SI Vault
Edited by Robert Sullivan
May 04, 1987
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May 04, 1987


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Dennis Conner has said that he favors Honolulu as the site of the next America's Cup series. Other serious sailors agree. Hawaii's strong breezes are perfect for 12-meter racing; they're much like the winds off Fremantle, Australia, where Conner won the Cup earlier this year. As Dave Pedrick, a designer for Conner's Stars & Stripes, says, "Windy conditions like those in Hawaii make good sailing, and good sailing makes good media coverage, and good media coverage excites the sponsors, and good sponsorship gets money to the syndicates. Everybody is happy."

But few are happy, because Honolulu looks to be out of the running. As sponsor of the winning boat in Fremantle, the San Diego Yacht Club has the right to decide where the next races will be held. The SDYC has chosen a seven-member committee to review possible sites. None of the seven has any recent international yachting experience, and all are true-blue San Diegans. "The reason they have those guys on there is that they're going to vote for San Diego," a source close to the SDYC told SI's Duncan Brantley. "It's a done deal." If the committee delivers the races to San Diego, don't expect them to be as exciting as those in Australia. The light and fluky winds off Southern California are considered unsuitable for 12-meter racing. Faced with a similar problem in 1930, the sponsoring New York Yacht Club sportingly moved the races to Newport, but it seems the SDYC is dedicated to its home port.

Conner's syndicate is furious about the way the committee was chosen. The SDYC had said that a 7-to-11-member committee would be established. The syndicate inferred that it would have an input in the makeup of that committee. Conner had plumped for Sail America president Malin Burnham and former America's Cup sailors Gary Jobson and Buddy Melges, none of whom is among the SDYC's seven. "I feel like we've been duped," said Conner's tactician, Tom Whidden.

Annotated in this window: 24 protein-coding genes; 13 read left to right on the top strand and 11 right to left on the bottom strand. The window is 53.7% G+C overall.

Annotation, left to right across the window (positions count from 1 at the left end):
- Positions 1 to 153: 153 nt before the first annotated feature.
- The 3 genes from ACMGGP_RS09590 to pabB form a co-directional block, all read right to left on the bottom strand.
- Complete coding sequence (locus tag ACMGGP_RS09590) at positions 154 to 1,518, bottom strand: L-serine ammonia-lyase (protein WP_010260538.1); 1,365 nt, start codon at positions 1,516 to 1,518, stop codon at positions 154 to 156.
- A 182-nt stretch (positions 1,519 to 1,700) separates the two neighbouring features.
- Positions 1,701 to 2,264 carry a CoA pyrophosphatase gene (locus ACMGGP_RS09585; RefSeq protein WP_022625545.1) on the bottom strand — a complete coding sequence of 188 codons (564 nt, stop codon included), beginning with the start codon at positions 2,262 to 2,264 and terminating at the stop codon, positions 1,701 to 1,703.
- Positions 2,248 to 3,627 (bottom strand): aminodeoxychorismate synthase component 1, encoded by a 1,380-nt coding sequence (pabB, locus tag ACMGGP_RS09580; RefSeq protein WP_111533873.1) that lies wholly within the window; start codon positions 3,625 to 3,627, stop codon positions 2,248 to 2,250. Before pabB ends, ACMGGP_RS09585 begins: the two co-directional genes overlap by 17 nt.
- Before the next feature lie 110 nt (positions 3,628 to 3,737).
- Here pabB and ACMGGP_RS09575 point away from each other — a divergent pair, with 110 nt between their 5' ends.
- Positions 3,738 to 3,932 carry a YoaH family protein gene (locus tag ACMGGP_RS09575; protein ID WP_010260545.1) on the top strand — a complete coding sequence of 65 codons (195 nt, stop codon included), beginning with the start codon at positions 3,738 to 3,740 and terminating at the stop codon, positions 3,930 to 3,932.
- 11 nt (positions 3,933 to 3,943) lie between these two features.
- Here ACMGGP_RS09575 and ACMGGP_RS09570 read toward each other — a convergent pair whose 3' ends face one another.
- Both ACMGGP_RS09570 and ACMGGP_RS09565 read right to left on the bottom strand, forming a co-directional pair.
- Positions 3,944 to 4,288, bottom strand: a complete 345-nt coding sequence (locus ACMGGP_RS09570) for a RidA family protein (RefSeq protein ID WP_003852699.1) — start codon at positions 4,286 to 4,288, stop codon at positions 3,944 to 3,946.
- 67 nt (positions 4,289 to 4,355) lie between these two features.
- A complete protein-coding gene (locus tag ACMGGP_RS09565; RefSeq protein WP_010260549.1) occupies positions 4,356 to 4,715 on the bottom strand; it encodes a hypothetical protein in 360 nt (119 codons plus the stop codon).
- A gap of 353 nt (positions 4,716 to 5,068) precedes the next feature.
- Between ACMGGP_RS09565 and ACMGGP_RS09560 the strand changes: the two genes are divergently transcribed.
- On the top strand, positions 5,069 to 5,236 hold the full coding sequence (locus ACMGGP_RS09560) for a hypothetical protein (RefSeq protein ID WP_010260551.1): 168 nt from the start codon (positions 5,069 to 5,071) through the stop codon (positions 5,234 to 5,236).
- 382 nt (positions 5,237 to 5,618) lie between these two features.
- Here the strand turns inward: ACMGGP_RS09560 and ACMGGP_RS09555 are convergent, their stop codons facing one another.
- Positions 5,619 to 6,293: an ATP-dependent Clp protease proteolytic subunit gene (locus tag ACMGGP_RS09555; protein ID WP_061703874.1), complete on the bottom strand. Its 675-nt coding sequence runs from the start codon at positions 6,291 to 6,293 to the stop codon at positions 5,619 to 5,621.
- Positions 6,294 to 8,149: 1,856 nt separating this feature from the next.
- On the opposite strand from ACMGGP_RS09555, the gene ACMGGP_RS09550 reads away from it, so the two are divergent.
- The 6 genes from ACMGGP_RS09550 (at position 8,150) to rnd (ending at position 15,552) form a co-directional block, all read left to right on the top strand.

When the automobile invaded the serene streets of Bermuda back in 1946, the island's citizenry put its foot down—and not on the pedal. The Road Traffic Act established a 20-mph speed limit for all modes of transport.

A small problem arose when the International Triathlon Championship chose Bermuda as the site for its inaugural event, which will be held this August. "Never since the speed limit was put in had exceptions to it been granted," says Patrick O'Riordan, the triathlon's organizer and a 19-year resident of Bermuda. "We were going to bring the best triathletes in the world out here, and when they go shooting down the hills on their bicycles they will be in excess of 40 miles per hour. You can't circumvent the law. This had to be handled properly."

The proper court of appeal—actually the only court of appeal—was the Bermuda legislature. At a session earlier this year, the Minister of Tourism argued in behalf of O'Riordan's attention-getting $100,000 event. Then the 47 lawmakers, who know upon which side the island's bread is buttered, voted unanimously to allow higher speeds during the triathlon. O'Riordan says the amendment to the Road Traffic Act is "quite an historical thing, really."

In the November 1986 issue of Golf magazine, Larry Mize, who won this year's Masters with a 140-foot chip shot on the second hole of sudden death, was chosen by his fellow pros as the player with the least intestinal fortitude. Certainly Greg Norman, Mize's playoff victim, wishes he could retract his assessment in Golf. "I almost hate to say it, but Larry just doesn't show that special look at any time. He never seems to say, 'Hey, I've got a chance to make a birdie here....' I've played with him a couple of times, and I've never seen that. He pulls that shoot-to-the-center-of-the-green routine way too often."

The names of the winners in the Penn Relays' Metropolitan 1,600 last week were Troy, Simon, Vernon, Richard, Gilbert, Harvey, Bruce and Phillip. An eight-man team? No. Each of the runners on Manhattan College's 4 X 400 squad has one of those confusing two-first-name names. So, like we said, the winners were Troy Simon, Vernon Richard, Gilbert Harvey and Bruce Phillip.

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